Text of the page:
The Temple Mount. No place on earth inspires more fanatical devotion. No place on earth spurs more conflict, both rhetorical and physical. No place on earth kindles more controversy. And according to a great many, no place on earth is more holy. The modest plateau at Jerusalem's heart has been the physical and spiritual center of the Jewish faith for 3,000 years as its most sacred site. It's been a major holy site for Islam since the Islamic conquest of Jerusalem in 638 CE. For Jews, the Mount is the former site of both Jewish Temples, the first built by Solomon and the second by returning Jewish exiles from Babylon, which was greatly expanded by Herod and razed by the Romans in 70 CE in the wake of the Great Revolt.
For Muslims, the unspecified "furthest mosque," mentioned in the Qur'an as the point from which Muhammad ascended to heaven at the end of his Night Journey, came to be identified with Jerusalem during the early period of Moslem expansion. The Moslems cleared the debris off the Temple Mount, which had been converted to a city waste dump, and in 687 CE began construction on the golden Dome of the Rock over the stone that had served as the foundation for the Temple's Holy of Holies. At the other end of the mount, they built the al-Aqsa Mosque (al-Aqsa means "the furthest").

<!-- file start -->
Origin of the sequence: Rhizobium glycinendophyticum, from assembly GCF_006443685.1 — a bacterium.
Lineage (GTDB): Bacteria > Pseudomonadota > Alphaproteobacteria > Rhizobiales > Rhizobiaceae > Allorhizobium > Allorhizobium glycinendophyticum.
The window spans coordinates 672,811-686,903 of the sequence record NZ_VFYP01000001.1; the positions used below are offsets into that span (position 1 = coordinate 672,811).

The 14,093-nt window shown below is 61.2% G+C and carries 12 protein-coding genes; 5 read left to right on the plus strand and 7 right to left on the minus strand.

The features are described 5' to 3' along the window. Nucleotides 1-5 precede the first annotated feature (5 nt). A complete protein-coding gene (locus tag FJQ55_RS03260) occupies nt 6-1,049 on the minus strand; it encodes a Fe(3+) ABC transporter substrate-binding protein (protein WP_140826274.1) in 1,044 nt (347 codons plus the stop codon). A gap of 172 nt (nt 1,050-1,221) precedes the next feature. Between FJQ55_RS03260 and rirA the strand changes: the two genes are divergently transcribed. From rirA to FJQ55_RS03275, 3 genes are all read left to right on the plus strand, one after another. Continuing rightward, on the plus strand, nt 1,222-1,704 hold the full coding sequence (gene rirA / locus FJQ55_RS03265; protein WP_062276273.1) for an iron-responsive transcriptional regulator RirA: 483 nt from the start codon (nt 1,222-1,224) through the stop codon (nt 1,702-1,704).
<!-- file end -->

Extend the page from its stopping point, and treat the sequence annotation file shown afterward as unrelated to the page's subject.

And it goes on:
Although the Temple Mount came into Israeli hands in the wake of the Six Day War in 1967, political considerations led the Israeli government to allow control over the Temple Mount compound to remain with the Waqf, an Islamic religious trust which strictly controls all entry to and activity on the mount to this day. Visiting the mount can be difficult and requires careful planning and coordination. Moslems can gain access to the mount and its holy sites with the least difficulty – non-Muslims, and especially Jews, have more proscribed visiting rights. The mount has daily visiting hours for tourists, usually in the morning, but they are often subject to change and cancellation with warning due to security concerns. Tourists are permitted to enter the Dome of the Rock, but are required to remove their shoes and leave them outside as a show of respect. Access to the rest of the Temple Mount compound is forbidden.
Religious Jewish groups also often visit the mount, staying within a small and strictly defined area so as not to trod over the probable site of the Holy of Holies. An escort from the Waqf accompanies them to ensure that they do not pray – non-Muslim prayer is outlawed by the Waqf atop the mount, and non-Muslim prayerbooks are not permitted.
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